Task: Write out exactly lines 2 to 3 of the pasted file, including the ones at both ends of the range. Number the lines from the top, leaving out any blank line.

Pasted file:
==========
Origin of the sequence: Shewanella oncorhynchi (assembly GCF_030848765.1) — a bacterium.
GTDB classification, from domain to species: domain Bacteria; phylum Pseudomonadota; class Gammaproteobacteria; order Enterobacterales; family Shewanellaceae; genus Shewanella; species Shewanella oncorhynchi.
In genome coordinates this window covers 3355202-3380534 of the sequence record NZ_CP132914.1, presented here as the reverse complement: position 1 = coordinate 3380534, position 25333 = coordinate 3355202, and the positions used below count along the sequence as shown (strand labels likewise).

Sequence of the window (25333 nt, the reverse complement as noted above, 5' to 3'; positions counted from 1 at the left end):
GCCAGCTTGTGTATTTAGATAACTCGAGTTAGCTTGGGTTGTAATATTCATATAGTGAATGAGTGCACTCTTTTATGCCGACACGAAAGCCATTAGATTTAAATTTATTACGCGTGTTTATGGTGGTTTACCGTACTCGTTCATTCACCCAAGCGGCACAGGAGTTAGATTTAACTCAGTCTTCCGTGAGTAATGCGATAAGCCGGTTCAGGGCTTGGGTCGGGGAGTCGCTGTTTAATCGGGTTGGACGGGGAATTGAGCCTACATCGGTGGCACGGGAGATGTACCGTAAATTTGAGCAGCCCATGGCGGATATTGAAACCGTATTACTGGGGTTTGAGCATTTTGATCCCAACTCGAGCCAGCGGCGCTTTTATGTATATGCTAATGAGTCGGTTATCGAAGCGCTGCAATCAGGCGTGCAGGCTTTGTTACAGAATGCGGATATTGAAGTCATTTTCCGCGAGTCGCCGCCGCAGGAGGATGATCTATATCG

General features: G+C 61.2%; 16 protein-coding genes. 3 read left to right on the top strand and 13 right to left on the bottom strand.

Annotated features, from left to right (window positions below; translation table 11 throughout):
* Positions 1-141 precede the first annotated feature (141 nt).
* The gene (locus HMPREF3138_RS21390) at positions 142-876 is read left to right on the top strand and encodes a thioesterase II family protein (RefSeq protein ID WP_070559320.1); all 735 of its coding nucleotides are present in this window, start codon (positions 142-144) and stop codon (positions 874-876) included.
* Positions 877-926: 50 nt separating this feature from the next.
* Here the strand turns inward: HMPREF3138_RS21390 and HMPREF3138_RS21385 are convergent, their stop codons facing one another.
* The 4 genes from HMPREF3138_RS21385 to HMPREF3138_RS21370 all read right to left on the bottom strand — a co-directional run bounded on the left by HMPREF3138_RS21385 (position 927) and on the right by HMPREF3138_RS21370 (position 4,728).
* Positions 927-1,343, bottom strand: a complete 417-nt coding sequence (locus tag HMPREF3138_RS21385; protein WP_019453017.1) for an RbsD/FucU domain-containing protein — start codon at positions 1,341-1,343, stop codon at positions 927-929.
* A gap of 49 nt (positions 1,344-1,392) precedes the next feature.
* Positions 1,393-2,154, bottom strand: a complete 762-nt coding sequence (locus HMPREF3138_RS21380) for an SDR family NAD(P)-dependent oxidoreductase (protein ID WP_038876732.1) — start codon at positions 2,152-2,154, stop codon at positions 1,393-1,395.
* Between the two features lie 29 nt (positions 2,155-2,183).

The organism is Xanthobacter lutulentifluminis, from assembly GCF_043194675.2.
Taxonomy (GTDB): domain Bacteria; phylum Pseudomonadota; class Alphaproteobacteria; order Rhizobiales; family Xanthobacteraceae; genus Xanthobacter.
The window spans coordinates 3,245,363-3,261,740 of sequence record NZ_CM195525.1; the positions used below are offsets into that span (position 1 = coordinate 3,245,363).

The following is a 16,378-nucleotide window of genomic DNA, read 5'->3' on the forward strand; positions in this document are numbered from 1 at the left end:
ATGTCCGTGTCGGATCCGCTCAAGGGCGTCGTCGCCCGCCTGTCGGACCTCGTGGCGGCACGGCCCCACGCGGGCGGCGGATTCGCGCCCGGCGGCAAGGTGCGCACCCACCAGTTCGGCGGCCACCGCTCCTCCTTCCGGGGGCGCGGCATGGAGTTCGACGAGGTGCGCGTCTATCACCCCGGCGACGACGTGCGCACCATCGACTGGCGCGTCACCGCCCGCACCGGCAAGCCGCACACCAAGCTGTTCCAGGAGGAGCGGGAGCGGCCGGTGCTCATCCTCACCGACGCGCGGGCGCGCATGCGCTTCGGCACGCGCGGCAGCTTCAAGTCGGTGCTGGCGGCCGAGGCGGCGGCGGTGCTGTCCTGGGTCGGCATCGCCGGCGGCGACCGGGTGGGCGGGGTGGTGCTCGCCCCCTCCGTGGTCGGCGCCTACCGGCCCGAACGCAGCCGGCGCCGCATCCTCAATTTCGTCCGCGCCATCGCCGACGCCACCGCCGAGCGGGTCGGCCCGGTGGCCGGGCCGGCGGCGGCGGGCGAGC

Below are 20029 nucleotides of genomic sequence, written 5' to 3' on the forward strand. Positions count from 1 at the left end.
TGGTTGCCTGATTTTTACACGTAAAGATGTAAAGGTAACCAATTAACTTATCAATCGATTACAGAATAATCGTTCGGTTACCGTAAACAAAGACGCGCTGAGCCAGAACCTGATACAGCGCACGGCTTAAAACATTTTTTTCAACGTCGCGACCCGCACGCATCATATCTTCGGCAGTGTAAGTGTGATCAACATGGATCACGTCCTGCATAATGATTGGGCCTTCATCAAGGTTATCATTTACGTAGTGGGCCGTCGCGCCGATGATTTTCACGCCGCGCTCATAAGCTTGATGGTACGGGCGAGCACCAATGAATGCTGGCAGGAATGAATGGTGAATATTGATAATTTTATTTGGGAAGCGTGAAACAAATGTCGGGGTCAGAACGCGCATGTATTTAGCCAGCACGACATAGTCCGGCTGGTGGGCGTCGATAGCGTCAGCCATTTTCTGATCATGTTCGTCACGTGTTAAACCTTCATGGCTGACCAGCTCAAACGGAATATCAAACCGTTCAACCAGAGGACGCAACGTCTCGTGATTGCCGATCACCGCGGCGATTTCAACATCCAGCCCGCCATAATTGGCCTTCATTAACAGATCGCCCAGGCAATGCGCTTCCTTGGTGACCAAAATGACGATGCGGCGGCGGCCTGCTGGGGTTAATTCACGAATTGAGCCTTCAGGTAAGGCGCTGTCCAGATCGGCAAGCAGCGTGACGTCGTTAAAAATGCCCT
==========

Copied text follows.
GTDB classification, from domain to species: domain Bacteria; phylum Pseudomonadota; class Gammaproteobacteria; order Enterobacterales; family Shewanellaceae; genus Shewanella; species Shewanella oncorhynchi.
In genome coordinates this window covers 3355202-3380534 of the sequence record NZ_CP132914.1, presented here as the reverse complement: position 1 = coordinate 3380534, position 25333 = coordinate 3355202, and the positions used below count along the sequence as shown (strand labels likewise).